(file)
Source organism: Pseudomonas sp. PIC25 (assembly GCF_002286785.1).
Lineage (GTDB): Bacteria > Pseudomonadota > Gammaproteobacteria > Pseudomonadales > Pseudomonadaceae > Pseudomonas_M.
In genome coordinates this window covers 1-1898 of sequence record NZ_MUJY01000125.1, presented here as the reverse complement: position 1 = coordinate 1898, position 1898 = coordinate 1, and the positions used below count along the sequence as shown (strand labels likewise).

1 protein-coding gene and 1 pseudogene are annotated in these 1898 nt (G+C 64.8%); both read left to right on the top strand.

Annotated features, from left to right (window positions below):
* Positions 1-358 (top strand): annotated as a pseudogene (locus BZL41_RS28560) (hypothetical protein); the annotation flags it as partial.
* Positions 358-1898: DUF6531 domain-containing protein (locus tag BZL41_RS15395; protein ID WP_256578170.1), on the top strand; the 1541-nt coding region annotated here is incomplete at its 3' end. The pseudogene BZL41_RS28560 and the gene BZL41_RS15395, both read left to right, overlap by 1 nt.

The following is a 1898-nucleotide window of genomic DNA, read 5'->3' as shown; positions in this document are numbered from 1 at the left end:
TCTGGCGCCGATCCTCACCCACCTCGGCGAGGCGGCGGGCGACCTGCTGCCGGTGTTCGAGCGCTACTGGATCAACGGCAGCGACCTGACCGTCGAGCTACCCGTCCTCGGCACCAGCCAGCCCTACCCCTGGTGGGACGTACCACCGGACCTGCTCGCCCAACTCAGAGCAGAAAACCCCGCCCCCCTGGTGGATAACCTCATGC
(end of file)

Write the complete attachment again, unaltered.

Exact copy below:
Source organism: Pseudomonas sp. PIC25 (assembly GCF_002286785.1).
Lineage (GTDB): Bacteria > Pseudomonadota > Gammaproteobacteria > Pseudomonadales > Pseudomonadaceae > Pseudomonas_M.
In genome coordinates this window covers 1-1898 of sequence record NZ_MUJY01000125.1, presented here as the reverse complement: position 1 = coordinate 1898, position 1898 = coordinate 1, and the positions used below count along the sequence as shown (strand labels likewise).

1 protein-coding gene and 1 pseudogene are annotated in these 1898 nt (G+C 64.8%); both read left to right on the top strand.

Annotated features, from left to right (window positions below):
* Positions 1-358 (top strand): annotated as a pseudogene (locus BZL41_RS28560) (hypothetical protein); the annotation flags it as partial.
* Positions 358-1898: DUF6531 domain-containing protein (locus tag BZL41_RS15395; protein ID WP_256578170.1), on the top strand; the 1541-nt coding region annotated here is incomplete at its 3' end. The pseudogene BZL41_RS28560 and the gene BZL41_RS15395, both read left to right, overlap by 1 nt.

The following is a 1898-nucleotide window of genomic DNA, read 5'->3' as shown; positions in this document are numbered from 1 at the left end:
TCTGGCGCCGATCCTCACCCACCTCGGCGAGGCGGCGGGCGACCTGCTGCCGGTGTTCGAGCGCTACTGGATCAACGGCAGCGACCTGACCGTCGAGCTACCCGTCCTCGGCACCAGCCAGCCCTACCCCTGGTGGGACGTACCACCGGACCTGCTCGCCCAACTCAGAGCAGAAAACCCCGCCCCCCTGGTGGATAACCTCATGC